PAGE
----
The important thing now is to stop mixing when the shards of butter are the size of your little fingernail. There is an idea that you have to keep rubbing in the butter until the mixture looks like breadcrumbs, but you don’t need to take it that far. When people come to my classes, I find they can’t resist putting their hands back into the bowl to rub it just a little bit more, but if you want a light pastry, it is really important not to overwork it. If the mixture starts to get sticky now, imagine how much worse it will be when you start to add the liquid at the next stage. Add the sugar at this point, mixing it in evenly.
Tip the eggs, and the extra yolk, into the flour mixture and mix everything together.
You can mix with a spoon, but I prefer to use one of the little plastic scrapers that I use for bread-making. Because it is bendy, it’s very easy to scrape around the sides of the bowl and pull the mixture into the centre until it forms a very rough dough that shouldn’t be at all sticky.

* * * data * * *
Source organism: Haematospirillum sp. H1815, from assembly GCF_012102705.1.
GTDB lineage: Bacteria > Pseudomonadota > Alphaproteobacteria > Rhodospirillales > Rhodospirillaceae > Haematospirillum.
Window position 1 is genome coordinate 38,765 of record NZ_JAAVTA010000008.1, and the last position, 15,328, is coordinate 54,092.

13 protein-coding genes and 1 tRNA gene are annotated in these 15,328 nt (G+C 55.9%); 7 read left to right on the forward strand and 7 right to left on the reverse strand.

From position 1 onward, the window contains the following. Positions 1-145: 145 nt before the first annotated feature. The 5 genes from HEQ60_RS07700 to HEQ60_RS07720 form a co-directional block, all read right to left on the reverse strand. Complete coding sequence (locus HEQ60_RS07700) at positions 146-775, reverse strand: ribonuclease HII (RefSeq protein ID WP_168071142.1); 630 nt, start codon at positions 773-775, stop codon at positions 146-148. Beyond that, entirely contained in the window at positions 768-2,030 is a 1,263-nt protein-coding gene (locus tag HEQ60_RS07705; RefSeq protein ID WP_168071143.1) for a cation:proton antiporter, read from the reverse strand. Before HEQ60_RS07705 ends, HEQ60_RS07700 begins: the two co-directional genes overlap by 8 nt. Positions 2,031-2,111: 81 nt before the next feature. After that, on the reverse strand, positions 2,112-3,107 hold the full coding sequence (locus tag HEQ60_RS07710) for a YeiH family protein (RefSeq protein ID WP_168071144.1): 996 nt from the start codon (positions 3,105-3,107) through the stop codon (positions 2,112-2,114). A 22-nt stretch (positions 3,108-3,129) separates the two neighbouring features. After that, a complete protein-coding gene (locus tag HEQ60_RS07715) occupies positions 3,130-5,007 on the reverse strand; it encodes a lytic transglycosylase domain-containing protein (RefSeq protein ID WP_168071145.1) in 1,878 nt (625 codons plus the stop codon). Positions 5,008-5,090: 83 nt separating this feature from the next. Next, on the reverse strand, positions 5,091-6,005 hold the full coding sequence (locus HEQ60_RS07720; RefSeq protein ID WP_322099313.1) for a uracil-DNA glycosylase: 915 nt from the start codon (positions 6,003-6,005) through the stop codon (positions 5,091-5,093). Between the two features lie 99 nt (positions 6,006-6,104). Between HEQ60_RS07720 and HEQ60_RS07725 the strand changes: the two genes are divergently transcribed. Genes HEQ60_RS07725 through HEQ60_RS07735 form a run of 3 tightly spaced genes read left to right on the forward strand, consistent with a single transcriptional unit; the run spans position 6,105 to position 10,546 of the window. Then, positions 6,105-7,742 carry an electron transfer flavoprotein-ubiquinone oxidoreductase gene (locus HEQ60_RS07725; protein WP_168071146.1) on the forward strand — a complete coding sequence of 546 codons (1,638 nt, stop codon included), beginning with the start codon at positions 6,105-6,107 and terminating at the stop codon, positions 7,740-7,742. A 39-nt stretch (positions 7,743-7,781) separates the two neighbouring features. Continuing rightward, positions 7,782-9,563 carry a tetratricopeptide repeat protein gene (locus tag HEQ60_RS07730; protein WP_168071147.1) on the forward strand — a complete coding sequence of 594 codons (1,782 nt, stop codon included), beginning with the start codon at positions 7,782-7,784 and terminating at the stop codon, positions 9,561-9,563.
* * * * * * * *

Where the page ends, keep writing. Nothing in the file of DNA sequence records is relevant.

While it is still in the bowl, press down on the dough with both thumbs, then turn the dough clockwise a few degrees and press down and turn again. Repeat this a few times.
With the help of your spoon or scraper, turn the pastry onto a work surface.
Work the dough as you did when it was in the bowl: holding the dough with both hands, press down gently with your thumbs, then turn the dough clockwise a few degrees, press down with your thumbs again and turn. Repeat this about four or five times in all.
Now fold the pastry over itself and press down with your fingertips. Provided the dough isn’t sticky, you shouldn’t need to flour the surface, but if you do, make sure you give it only a really light dusting, not handfuls, as this extra flour will all go into your pastry and make it heavier.